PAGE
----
One of the obvious things to say about To Have And Have Not is what an oddly-structured book it is. Harry's last acts as described above provide a good example: the climactic gun battle with the Cubans is done and dusted by page 130 (of 191); the remainder of the book is principally devoted to the Gordons and the Bradleys and their various inter-marital entanglements, which only intersect with the main narrative (i.e. Harry's story) right at the end, as the coastguard brings the bullet-riddled boat back into harbour (PLOT SPOILER: Harry is just about still alive, but dies). There is an odd disparity of tone between the exciting, desperate life-and-death stuff going on on Harry's boat and the relatively inconsequential rich-people-being-drunken-shits stuff going on elsewhere. No doubt part of that is deliberate (the Gordons et al are the "haves" to Harry's "have not") but the stories don't mesh together in quite the way it seems like they ought to. This makes a bit more sense when you find out it was created by combining a couple of originally separate short stories. One of the reasons that Howard Hawks wanted to change the plot quite a bit when he filmed it in 1944 (see below) was apparently that he thought it was Hemingway's worst novel. I haven't read enough of them to have an opinion, but it's certainly not in the same league as For Whom The Bell Tolls (the only other one I've read is The Old Man And The Sea, which is really an extended short story at best).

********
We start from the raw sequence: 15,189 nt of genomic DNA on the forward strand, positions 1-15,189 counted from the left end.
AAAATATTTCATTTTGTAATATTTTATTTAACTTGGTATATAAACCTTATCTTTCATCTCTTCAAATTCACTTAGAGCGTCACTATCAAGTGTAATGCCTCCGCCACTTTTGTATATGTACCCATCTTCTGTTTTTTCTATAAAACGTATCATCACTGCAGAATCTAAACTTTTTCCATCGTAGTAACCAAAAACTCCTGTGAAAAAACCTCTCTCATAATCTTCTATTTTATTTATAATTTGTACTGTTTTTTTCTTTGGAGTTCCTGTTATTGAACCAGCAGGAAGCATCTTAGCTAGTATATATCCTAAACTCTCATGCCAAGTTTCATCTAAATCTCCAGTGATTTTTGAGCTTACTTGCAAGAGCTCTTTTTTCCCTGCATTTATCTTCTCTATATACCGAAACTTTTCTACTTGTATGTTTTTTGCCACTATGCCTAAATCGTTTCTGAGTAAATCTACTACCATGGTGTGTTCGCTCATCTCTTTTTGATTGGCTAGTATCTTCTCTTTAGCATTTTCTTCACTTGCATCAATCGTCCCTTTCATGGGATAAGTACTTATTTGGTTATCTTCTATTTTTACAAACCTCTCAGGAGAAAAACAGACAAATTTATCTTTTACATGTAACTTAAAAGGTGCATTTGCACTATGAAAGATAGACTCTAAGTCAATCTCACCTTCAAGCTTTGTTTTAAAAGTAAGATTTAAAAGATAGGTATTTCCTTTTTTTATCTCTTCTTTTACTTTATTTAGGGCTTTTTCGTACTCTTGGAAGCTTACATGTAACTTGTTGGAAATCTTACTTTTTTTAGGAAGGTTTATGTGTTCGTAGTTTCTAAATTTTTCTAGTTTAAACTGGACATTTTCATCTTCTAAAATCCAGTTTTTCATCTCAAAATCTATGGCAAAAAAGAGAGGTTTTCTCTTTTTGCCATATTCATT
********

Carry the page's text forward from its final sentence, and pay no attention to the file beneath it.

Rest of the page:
I saw the Bogart/Bacall film a long time ago and I can confirm that it bears very little resemblance to the book beyond featuring a guy called Harry (though he spends a lot of the film being called Steve) who has a boat. There were a couple of further film adaptations in the 1950s: The Breaking Point and The Gun Runners, of varying degrees of faithfulness to the book. 

One thing that will certainly have a jarring effect on the 21st-century reader is some of the language used to describe non-white people. A couple of examples below of stuff that would certainly be considered, erm, "problematic" today:

As you can see these sections are in the part of the book that's written in Harry's voice (some sections later are in the third person), so you could say: well, that's just how unreconstructed rufty-tufty 1930s guys would have talked, and you may very well be right. It is hard to see what could be done about it, assuming anyone thought anything should be done. Pulp all remaining copies and never speak of it again? That seems a bit excessive. A trigger warning in the acknowledgements at the front? Eh, maybe.